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Rastermon2
2005-Jun-06, 05:19 PM
I've been asked by a couple of people - how to we *really* know that this nebula is x lightyears away, or that galaxy is a billion ly away?
From what I understand, its calculated by the brightness of type 1a supernovae - they always shine at certain brightness, and knowing that light's brightness is the inverse-square of the distance. I also thought that EVRYTHING in the universe is moving away from us. but then I read (I think on this site) that some nebula are moving towards us due to gravity. that was new to me.
Is red-shift really an accurate indication of distance, if some object are not receeding?

umop ap!sdn
2005-Jun-06, 05:58 PM
For galaxies, we have Cepheid variables: their brightness is related to their variability period, so by measuring the period and the observed magnitude of a Cepheid in a nother galaxy we can estimate the galaxy's distance. Nebulae exist within our own galaxy; I would imagine parallax would be useful here just as with relatively nearby stars. Redshift works for galaxies that are too far away for other methods of estimating distance.

Saluki
2005-Jun-06, 06:02 PM
I've been asked by a couple of people - how to we *really* know that this nebula is x lightyears away, or that galaxy is a billion ly away?

It all depends on the distance. Some objects are close enough that we can take direct measurements of the "parallax". From there, it is a simple matter of geometry. For more distant objects, other methods need to be used. Examples include cephid variables (luminosity is a function of period), redshift (distance proportional to shift in frequency), etc.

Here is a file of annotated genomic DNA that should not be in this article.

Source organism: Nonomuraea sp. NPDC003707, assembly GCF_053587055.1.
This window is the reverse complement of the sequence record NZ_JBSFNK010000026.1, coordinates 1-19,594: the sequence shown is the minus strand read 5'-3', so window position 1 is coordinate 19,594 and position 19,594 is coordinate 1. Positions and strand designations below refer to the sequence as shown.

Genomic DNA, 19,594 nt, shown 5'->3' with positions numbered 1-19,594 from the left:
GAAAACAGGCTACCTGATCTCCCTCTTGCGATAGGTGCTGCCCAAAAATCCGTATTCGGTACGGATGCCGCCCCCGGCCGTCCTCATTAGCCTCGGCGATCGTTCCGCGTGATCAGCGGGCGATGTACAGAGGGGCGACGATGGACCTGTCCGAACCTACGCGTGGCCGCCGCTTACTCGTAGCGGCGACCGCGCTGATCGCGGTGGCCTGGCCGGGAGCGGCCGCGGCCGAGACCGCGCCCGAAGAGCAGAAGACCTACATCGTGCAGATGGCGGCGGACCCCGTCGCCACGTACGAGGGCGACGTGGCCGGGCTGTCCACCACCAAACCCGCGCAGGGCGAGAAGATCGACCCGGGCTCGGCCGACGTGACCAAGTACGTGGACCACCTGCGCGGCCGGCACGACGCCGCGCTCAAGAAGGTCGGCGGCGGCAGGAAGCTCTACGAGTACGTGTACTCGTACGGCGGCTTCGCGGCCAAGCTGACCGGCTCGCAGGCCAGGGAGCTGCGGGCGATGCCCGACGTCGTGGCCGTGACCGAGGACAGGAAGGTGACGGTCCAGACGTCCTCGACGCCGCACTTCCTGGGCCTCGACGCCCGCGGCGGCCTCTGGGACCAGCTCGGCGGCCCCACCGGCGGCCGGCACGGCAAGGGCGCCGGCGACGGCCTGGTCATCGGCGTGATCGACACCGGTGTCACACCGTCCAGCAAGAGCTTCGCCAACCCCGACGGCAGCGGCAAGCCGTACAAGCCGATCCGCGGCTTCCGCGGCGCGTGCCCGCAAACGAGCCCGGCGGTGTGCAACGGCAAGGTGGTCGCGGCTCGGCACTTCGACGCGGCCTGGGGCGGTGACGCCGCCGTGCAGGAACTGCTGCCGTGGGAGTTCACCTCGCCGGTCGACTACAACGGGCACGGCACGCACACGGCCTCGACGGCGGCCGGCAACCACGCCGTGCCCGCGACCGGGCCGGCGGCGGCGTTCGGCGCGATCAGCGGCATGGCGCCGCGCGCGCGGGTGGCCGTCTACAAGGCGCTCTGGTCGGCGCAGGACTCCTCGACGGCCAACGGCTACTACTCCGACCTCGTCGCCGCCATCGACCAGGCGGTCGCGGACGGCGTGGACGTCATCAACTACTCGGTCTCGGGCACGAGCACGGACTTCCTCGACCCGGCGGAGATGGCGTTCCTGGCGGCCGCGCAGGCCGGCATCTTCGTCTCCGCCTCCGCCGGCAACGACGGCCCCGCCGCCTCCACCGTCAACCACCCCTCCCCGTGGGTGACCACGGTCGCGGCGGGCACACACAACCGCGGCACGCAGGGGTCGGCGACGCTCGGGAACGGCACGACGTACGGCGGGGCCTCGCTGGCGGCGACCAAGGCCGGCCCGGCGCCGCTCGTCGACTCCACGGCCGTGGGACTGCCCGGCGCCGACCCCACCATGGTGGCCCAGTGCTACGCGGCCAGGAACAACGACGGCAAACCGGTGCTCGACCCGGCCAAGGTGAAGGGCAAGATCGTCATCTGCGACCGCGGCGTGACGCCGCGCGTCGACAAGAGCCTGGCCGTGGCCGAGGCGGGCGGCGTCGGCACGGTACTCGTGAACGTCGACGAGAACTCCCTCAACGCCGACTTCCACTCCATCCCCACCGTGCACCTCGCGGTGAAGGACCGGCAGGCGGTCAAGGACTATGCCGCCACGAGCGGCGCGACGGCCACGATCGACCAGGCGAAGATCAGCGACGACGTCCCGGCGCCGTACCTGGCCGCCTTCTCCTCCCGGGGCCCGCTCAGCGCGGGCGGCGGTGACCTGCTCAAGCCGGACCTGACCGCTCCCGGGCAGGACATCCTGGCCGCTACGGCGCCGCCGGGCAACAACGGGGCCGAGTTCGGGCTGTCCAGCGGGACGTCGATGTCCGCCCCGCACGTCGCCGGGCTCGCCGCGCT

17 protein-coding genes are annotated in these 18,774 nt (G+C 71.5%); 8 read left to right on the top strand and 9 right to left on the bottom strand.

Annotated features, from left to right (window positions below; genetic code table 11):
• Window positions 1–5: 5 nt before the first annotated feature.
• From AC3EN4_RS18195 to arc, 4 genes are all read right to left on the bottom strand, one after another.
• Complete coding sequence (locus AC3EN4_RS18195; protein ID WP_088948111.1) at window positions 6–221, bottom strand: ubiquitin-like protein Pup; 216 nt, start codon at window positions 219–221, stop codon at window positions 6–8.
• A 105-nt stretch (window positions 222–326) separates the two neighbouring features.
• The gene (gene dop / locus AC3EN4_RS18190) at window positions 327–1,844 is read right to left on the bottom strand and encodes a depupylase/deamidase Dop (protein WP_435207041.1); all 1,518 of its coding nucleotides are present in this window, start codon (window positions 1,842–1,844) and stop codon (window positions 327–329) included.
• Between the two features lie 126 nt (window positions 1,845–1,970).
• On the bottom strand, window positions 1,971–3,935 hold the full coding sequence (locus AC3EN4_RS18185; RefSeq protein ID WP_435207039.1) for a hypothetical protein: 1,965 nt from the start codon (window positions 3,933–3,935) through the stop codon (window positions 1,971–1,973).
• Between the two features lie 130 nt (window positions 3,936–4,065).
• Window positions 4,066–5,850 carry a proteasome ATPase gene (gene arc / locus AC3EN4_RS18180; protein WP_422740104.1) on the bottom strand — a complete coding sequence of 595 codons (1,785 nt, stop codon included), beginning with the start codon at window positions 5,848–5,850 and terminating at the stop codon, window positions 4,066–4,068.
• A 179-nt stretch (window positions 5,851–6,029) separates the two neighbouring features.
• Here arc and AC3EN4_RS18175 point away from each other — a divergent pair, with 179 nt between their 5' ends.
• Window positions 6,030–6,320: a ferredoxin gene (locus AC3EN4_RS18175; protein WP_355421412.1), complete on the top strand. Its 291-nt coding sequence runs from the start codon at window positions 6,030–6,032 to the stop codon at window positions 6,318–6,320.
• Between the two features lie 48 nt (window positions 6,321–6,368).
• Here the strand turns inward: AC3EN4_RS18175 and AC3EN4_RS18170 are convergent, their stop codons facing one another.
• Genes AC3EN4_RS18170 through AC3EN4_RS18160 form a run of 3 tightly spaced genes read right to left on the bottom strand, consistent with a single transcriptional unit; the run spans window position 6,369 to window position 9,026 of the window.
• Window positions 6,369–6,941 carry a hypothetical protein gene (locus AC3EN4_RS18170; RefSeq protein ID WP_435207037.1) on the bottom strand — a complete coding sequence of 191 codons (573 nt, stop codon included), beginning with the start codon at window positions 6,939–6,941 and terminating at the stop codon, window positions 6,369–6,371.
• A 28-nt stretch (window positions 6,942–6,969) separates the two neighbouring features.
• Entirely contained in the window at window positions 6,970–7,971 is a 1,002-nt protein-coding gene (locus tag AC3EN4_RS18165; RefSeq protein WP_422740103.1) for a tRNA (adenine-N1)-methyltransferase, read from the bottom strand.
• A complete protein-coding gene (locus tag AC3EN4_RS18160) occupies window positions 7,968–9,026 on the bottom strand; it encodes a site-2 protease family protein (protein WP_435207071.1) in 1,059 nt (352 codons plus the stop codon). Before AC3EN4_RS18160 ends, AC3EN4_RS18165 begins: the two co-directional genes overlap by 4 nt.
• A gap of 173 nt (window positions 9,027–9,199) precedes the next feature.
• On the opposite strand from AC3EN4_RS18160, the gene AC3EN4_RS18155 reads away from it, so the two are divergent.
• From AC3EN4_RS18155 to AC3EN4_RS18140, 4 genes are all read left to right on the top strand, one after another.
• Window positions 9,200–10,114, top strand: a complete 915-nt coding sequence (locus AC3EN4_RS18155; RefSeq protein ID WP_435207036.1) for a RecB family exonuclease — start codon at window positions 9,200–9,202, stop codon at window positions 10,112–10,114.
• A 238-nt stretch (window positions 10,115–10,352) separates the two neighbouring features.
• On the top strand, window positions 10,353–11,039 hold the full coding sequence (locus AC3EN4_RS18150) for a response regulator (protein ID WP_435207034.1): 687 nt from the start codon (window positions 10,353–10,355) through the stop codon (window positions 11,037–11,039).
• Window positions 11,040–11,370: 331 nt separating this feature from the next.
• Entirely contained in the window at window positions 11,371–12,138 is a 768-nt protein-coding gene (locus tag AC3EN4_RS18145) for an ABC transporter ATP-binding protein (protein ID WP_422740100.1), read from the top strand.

From what I understand, its calculated by the brightness of type 1a supernovae - they always shine at certain brightness, and knowing that light's brightness is the inverse-square of the distance.

This is another example. Usually, astronomers try to use at least two independent methods. If both methods give roughly the same answer, then we can be fairly certain of the results.


I also thought that EVRYTHING in the universe is moving away from us.

No. The universe is expanding, but this is not equivilant to saying that everything is moving away from us.


but then I read (I think on this site) that some nebula are moving towards us due to gravity. that was new to me.

Everything is moving in its own gravitationally-determined orbit. In some cases, this orbit is in our direction, in other cases, it is away from us. This motion is seperate from the general expansion of the universe.



Is red-shift really an accurate indication of distance, if some object are not receeding?

It is only a rough estimate at best because of the uncertainty of the Hubble constant. Howver, as distance increases, the effect on redshift of this relative motion decreases wrt the relative expansion of the universe. So, at great distances, the only significant uncertainty is the Hubble constant.

Hamlet
2005-Jun-06, 06:04 PM
I've been asked by a couple of people - how to we *really* know that this nebula is x lightyears away, or that galaxy is a billion ly away?
From what I understand, its calculated by the brightness of type 1a supernovae - they always shine at certain brightness, and knowing that light's brightness is the inverse-square of the distance. I also thought that EVRYTHING in the universe is moving away from us. but then I read (I think on this site) that some nebula are moving towards us due to gravity. that was new to me.
Is red-shift really an accurate indication of distance, if some object are not receeding?